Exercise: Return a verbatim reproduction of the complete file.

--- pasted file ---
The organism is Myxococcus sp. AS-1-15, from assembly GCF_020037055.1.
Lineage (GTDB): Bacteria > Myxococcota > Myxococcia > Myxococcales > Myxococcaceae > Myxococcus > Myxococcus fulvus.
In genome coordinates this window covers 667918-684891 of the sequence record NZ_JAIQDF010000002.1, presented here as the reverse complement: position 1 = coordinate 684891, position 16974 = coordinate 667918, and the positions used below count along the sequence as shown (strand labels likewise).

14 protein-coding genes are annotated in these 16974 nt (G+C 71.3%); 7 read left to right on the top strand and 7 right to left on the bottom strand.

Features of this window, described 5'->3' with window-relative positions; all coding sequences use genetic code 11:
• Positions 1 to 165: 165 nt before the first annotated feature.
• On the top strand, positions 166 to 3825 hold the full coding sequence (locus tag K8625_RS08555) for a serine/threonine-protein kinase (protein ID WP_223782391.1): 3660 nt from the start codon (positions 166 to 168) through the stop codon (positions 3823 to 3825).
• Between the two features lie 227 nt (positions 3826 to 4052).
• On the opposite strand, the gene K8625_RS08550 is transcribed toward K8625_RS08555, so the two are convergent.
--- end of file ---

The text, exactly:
The organism is Myxococcus sp. AS-1-15, from assembly GCF_020037055.1.
Lineage (GTDB): Bacteria > Myxococcota > Myxococcia > Myxococcales > Myxococcaceae > Myxococcus > Myxococcus fulvus.
In genome coordinates this window covers 667918-684891 of the sequence record NZ_JAIQDF010000002.1, presented here as the reverse complement: position 1 = coordinate 684891, position 16974 = coordinate 667918, and the positions used below count along the sequence as shown (strand labels likewise).

14 protein-coding genes are annotated in these 16974 nt (G+C 71.3%); 7 read left to right on the top strand and 7 right to left on the bottom strand.

Features of this window, described 5'->3' with window-relative positions; all coding sequences use genetic code 11:
• Positions 1 to 165: 165 nt before the first annotated feature.
• On the top strand, positions 166 to 3825 hold the full coding sequence (locus tag K8625_RS08555) for a serine/threonine-protein kinase (protein ID WP_223782391.1): 3660 nt from the start codon (positions 166 to 168) through the stop codon (positions 3823 to 3825).
• Between the two features lie 227 nt (positions 3826 to 4052).
• On the opposite strand, the gene K8625_RS08550 is transcribed toward K8625_RS08555, so the two are convergent.